Joseph Watts became Executive Director and led Maryland Baptists through the Great Depression. He was a man of sound business principles which he applied to church organization. During his tenure Maryland Baptists bolstered their progressive reputation for using the gifts of all believers, clergy and laity. The BUA identified more and more with the Southern Baptist convention due to his extensive contacts within the South, along with his expertise in denominational machinery. His forte was training Sunday School teachers. He resigned September 1947.



 Clifton Thomas became Executive Director. During his secretaryship, the number of churches and missions increaed from 105 to 178, membership rose from about 27,000 to 47,000, the newspaper circulation increased more than fivefold from 2,200 to 12,000, and Cooperative Program gifts of $109,000 in his first year reached $350,000 in his last. He also facilitated the move to purchased a building for a new headquarters at 23rd and St. Paul Streets in March 1952. The most significant event in Thomas' term occurred at a church meeting in Annapolis. The College Avenue Baptist Church voted to adopt the Southern Baptist Chapel of New York City as its mission. This vote had such far-reaching effect on Maryland Baptist history that it marks a new chapter in the tradition of the people who had survived the Great Depression, revived during the war years, and prospered in the peaceful decade which followed the fighting.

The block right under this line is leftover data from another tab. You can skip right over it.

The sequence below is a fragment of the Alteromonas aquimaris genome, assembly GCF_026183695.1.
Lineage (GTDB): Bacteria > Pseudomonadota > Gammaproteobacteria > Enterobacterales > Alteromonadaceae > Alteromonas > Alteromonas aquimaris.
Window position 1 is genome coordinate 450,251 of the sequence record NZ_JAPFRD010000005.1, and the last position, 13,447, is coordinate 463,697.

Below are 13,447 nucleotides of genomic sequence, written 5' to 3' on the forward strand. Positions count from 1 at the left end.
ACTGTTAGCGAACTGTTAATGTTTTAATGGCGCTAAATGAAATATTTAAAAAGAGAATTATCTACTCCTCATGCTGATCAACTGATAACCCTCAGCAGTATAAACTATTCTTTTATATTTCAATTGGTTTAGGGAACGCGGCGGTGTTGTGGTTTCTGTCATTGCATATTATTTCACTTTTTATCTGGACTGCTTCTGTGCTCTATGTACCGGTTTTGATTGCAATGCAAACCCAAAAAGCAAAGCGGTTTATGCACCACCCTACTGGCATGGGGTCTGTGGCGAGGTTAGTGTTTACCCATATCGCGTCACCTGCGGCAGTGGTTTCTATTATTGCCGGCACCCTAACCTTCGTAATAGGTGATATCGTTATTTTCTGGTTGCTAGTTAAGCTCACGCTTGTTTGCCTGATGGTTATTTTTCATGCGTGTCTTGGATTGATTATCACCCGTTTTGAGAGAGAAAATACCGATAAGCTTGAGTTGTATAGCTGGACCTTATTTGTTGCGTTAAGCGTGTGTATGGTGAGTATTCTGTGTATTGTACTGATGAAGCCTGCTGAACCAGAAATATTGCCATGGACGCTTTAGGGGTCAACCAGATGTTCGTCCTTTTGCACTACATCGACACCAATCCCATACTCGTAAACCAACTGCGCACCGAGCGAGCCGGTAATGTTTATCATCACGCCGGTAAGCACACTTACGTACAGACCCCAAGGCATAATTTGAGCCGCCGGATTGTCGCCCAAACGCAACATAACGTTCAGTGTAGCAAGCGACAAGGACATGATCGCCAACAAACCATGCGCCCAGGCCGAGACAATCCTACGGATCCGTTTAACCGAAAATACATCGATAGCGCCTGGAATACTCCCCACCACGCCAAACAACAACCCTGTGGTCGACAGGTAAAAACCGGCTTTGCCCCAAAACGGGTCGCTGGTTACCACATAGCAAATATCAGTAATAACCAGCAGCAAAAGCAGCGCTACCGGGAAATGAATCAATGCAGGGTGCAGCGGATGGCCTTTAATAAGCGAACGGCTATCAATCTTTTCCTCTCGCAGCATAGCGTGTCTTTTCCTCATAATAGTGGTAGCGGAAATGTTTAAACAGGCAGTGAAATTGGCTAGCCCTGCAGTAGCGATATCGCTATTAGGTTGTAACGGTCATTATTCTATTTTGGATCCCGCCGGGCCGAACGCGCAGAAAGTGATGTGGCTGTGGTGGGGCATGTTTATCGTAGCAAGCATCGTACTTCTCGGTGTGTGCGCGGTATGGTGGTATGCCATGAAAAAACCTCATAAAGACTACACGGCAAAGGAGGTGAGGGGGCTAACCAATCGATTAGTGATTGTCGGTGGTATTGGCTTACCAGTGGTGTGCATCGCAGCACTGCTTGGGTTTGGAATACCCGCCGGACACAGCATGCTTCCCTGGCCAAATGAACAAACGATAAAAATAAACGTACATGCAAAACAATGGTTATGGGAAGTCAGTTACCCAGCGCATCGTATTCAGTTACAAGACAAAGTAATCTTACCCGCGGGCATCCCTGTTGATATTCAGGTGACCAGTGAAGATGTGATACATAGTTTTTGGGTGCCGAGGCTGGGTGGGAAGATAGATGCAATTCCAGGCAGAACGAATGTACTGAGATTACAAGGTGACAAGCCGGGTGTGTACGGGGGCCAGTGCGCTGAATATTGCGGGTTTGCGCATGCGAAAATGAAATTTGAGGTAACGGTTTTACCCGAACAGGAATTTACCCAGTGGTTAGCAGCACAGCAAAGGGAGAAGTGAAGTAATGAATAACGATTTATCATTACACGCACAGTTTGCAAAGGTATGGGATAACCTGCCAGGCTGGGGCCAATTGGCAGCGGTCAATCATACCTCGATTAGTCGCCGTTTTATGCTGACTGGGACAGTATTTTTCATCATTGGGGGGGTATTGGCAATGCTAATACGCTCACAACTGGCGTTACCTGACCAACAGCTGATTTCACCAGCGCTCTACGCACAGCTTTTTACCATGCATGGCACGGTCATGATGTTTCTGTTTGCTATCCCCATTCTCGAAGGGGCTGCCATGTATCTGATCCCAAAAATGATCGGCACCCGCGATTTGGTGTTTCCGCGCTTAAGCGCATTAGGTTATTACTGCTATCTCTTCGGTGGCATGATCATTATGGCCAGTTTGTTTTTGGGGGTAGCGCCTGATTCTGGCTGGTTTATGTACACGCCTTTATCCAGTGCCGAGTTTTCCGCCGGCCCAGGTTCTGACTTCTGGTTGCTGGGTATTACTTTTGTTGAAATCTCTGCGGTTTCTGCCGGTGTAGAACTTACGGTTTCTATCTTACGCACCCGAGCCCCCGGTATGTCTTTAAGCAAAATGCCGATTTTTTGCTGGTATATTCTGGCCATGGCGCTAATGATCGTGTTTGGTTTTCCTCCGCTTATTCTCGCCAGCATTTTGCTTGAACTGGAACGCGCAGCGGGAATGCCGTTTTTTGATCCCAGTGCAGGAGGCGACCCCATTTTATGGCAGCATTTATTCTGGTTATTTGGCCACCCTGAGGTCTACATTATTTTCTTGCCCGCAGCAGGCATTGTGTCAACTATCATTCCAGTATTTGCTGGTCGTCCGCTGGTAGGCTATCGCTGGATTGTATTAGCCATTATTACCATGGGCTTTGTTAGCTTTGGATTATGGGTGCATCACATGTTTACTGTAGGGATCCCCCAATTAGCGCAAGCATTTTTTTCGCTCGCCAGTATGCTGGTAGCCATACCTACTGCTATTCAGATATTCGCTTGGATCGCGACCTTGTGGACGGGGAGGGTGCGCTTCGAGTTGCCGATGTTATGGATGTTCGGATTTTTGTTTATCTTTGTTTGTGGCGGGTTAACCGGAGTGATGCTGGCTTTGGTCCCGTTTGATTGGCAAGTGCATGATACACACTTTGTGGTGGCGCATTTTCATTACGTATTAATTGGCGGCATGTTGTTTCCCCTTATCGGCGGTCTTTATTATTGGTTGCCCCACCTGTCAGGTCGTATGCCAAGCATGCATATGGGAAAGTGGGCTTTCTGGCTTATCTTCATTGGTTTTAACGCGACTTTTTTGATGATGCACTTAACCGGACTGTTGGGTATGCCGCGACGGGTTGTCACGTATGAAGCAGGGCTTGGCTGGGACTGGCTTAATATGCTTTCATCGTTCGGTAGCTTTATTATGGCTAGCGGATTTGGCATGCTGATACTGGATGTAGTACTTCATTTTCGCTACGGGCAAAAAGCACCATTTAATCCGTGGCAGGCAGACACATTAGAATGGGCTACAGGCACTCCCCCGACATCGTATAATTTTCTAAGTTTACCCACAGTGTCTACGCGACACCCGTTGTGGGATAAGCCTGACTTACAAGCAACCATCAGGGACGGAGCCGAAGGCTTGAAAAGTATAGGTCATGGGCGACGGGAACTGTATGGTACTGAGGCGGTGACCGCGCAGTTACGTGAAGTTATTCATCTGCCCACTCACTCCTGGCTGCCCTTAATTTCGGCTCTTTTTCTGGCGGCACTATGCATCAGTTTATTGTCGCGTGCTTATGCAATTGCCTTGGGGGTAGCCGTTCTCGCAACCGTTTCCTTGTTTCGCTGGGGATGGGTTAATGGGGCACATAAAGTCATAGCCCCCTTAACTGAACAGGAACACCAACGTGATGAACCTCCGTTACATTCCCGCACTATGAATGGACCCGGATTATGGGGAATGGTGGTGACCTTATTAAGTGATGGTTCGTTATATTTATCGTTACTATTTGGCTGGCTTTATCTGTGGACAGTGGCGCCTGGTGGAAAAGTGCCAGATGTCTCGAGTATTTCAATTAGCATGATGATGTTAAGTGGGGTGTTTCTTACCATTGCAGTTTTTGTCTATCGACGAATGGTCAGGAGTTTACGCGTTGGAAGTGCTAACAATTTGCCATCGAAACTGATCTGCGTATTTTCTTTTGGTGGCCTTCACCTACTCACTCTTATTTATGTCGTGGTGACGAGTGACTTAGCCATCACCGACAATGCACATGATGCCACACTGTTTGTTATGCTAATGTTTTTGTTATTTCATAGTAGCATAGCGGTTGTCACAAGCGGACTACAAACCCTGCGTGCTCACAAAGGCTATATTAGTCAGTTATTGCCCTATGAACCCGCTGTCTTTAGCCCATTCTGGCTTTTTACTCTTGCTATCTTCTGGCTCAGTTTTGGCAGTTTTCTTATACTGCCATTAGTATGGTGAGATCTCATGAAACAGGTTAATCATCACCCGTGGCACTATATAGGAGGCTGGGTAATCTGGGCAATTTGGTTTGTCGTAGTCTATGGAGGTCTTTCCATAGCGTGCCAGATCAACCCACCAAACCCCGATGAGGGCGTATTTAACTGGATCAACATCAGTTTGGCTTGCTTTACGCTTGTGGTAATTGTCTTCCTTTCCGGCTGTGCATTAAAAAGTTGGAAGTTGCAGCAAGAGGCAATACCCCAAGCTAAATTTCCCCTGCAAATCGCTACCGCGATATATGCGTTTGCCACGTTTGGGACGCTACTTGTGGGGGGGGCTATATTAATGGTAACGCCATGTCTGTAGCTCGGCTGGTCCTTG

1950 Camp Wo-Me-To began with purchase by WMU of Maryland of 148 acres in Harford County for $7,655; Miss Marjorie Allen, WMU Executive Secretary Kathleen Mallory Goodwill Center building built in Baltimore for $120,000 investment by Home Mission Board as agent for SBC WMU (Miss Mallory, third Corresponding Secretary of WMU, SBC, 1912-1948)
1957 Maryland Baptists entered Northeast states as College Avenue, Annapolis, sponsored Manhattan Baptist Chapel, New York City (College Avenue is now Heritage Baptist Church)